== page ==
The Eagles Need to Take Drastic Action to Save the Career of Their Busting First-Round Pick

The Philadelphia Eagles are fresh off an embarrassing Week 12 loss. The New York Giants beat them 13-7, ending any momentum they established by beating the New Orleans Saints the week prior.

While Jalen Hurts’ abysmal passing performance is the primary reason the Eagles lost (three interceptions), second-year wide receiver Jalen Reagor found himself in the fan base’s crosshairs after the loss.

Reagor dropped two massive passes late in the game, including a ball near the end zone, which would have likely caused the Eagles to win had he caught it. Reagor’s poor performance against the Giants will keep angry fans on his tail for months. However, this is nothing new for the former TCU receiver. He’s been struggling to adapt to NFL life since Philly drafted him in 2020.

Jalen Reagor is approaching bust territory for the Eagles

Heading into the 2020 NFL Draft, Howie Roseman and the Eagles had one goal on their minds. They needed to draft a new No. 1 wide receiver.

The Eagles’ offense labored through the 2019 season, with former college quarterback Greg Ward Jr. finishing the year as the WR1. Carson Wentz found a way to make things work and actually led the Eagles to an NFC East title that season. However, it was abundantly clear the front office needed to do something drastic at the position. Banking on veterans Alshon Jeffery and DeSean Jackson to return to the lineup healthy wasn’t going to work.

The Eagles were connected to Jerry Jeudy, CeeDee Lamb, and Justin Jefferson all offseason long leading up to the draft. However, they ultimately settled on selecting TCU product Jalen Reagor No. 21 overall, one pick before Jefferson went to the Minnesota Vikings.

To put it bluntly, the pick was a disaster the moment it happened. Reagor finished 2020 with a whopping 396 receiving yards, while Jefferson broke all sorts of records in Minnesota.

Even in 2022, with a new quarterback and new head coach, Reagor hasn’t improved. In fact, he’s getting worse. He’s currently averaging 16.8 receiving yards per game, just under 20 yards fewer than his rookie season.

The Eagles should consider a last-ditch effort to save Reagor’s career

Following Reagor’s drop-filled game against the Giants in Week 12, the cries for him to be outright released are growing louder and louder. For what it’s worth, such an idea isn’t outlandish. He’s not a good fit in the Philly offense, and the Eagles have gotten better production out of fellow second-year WR Quez Watkins.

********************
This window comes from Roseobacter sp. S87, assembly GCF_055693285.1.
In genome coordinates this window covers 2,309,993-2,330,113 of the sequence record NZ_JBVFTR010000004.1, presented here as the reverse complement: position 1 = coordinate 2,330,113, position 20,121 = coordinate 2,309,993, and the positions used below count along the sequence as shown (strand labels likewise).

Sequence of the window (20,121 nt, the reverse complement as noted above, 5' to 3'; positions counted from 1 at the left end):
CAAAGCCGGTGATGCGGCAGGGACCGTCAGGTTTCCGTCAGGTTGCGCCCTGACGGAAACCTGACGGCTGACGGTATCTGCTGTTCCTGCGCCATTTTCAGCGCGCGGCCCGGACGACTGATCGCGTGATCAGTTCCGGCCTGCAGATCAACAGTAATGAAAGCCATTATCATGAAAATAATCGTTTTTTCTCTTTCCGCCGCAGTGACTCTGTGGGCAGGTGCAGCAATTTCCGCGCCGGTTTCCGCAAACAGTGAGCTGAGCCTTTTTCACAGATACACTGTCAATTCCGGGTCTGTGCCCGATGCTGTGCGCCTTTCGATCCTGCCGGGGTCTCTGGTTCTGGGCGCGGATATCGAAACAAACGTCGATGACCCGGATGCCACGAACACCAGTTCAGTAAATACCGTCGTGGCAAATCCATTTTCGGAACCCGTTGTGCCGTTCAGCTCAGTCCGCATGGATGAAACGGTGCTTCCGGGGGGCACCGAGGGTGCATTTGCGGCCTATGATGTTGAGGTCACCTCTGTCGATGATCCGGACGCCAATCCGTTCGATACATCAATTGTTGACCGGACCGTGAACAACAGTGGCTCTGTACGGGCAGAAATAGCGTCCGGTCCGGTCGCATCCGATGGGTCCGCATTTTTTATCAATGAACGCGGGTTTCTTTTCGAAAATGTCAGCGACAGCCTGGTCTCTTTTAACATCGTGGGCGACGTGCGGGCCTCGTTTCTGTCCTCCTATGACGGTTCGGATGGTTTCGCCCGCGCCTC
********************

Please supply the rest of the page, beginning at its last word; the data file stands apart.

Why not expedite the process and cut ties with Reagor sooner rather than later?

The answer to that question is GM Howie Roseman. Love him or hate him, he’s proven countless times his desire to hang onto players he’s drafted until the very last minute. Considering how often he’s criticized for selecting Reagor over Jefferson, he’s presumably willing to do whatever it takes to make Reagor look like a good player.

With that in mind, the Eagles should begin exploring drastic actions to save Reagor’s career. He’s clearly not a good wide receiver. Why not try him at running back?

More and more teams are leaning on WRs-turned-RBs

Eagles WR Jalen Reagor.
Jalen Reagor | Sarah Stier/Getty Images

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As silly as such an idea sounds, it’s important to highlight that more and more teams around the NFL are leaning on WRs-turned-RBs. The Atlanta Falcons are finding a ton of success with Cordarelle Patterson this season. The San Francisco 49ers have also developed Deebo Samuel into one of the most exciting payers in the NFL.

One could reasonably argue Reagor isn’t the same type of athlete as those two players. However, he’s a 22-year-old who had success as a vertical threat in college. He’s definitely fast.

There’s no guarantee such an idea would work, and the Eagles’ running back room is already crowded as is. However, if Roseman wants any shot at turning his 2020 first-round pick into a contributing player, he needs to get adventurous. Reagor isn’t an NFL-caliber wide receiver. However, he could carve out a role as an intriguing third-down RB if given a chance.

All stats courtesy of Pro Football Reference.